Title VI of the Civil Rights Act of 1964 requires recipients of Federal financial assistance to take reasonable steps to make their programs, services, and activities accessible by eligible persons with limited English proficiency. Federal financial assistance includes grants, training, use of equipment, donations of surplus property, and other assistance. Recipients of Health & Human Services (HHS) assistance may include hospitals, nursing homes, home health agencies, managed care organizations, universities and other entities with health or social service research programs, State, county, and local health agencies. It may also include State Medicaid agencies, State, county, and local welfare agencies, programs for families, youth, and children, Head Start programs, public and private contractors, subcontractors, and vendors, and physicians and other providers who receive Federal financial assistance from HHS.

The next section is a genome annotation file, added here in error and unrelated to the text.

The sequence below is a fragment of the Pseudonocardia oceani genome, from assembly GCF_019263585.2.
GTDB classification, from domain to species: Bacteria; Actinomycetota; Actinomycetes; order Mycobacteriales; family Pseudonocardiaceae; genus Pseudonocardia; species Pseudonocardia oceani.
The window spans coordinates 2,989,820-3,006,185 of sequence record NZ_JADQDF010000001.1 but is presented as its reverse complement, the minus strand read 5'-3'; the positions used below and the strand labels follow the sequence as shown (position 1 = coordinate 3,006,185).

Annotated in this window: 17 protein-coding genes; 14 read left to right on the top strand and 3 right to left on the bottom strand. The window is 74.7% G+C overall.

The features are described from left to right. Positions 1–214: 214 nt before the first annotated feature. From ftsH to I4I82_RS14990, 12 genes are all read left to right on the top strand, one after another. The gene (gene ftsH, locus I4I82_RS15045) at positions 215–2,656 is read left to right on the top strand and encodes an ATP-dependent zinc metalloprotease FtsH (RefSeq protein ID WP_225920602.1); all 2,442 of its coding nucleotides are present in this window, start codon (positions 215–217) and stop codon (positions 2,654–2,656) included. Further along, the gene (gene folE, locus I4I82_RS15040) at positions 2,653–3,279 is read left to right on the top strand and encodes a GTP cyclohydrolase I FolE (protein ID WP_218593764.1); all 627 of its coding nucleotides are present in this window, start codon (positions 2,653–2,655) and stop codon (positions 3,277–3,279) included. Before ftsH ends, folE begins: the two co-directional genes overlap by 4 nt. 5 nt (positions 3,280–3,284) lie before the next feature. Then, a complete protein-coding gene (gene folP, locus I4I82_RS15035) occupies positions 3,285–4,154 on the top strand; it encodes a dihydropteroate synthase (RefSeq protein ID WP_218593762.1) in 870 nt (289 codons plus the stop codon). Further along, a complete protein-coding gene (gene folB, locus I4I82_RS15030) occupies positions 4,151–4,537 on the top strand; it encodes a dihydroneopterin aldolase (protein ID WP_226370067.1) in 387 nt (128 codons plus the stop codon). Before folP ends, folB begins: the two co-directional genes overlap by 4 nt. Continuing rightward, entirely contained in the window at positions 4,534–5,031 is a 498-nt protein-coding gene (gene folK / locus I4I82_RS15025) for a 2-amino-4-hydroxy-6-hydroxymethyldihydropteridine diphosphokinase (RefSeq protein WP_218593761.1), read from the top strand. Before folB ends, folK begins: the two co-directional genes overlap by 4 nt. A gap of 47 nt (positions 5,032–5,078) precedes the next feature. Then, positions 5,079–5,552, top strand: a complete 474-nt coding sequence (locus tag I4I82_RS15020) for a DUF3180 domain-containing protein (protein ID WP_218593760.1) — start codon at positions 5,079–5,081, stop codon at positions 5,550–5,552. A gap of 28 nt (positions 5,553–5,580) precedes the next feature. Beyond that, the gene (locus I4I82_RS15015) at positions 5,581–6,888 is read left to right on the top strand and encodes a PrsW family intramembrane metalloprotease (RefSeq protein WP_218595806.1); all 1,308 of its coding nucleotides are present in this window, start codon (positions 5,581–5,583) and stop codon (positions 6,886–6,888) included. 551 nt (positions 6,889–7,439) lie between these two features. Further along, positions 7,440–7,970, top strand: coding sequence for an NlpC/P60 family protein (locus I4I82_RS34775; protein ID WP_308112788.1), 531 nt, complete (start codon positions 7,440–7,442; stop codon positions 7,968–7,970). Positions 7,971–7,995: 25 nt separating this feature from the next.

Frequently Asked Questions
Where can I learn more about the different forms racism and prejudice?
It is as simple as a Google search! Also, please check out Lewiston’s terminology listing.
Who are individuals with Limited English Proficiency (LEP)?
Individuals who do not speak English as their primary language and who have a limited ability to read, write, speak, or understand English may be LEP and may be eligible to receive language assistance with respect to the particular service, benefit, or encounter.
What are the factors used to determine the Title VI obligation to ensure meaningful access for LEP persons?
Recipients are required to take reasonable steps to ensure meaningful access to their programs and activities by LEP persons. The Guidance explains that the obligation to provide meaningful access is fact-dependent and starts with an individualized assessment that balances four factors:
- the number or proportion of LEP persons eligible to be served or likely to be encountered by the program or grantee;
- the frequency with which LEP individuals come into contact with the program;
- the nature and importance of the program, activity or service provided by the recipient to its beneficiaries;
- the resources available to the grantee/recipient and the costs of interpretation/translation services.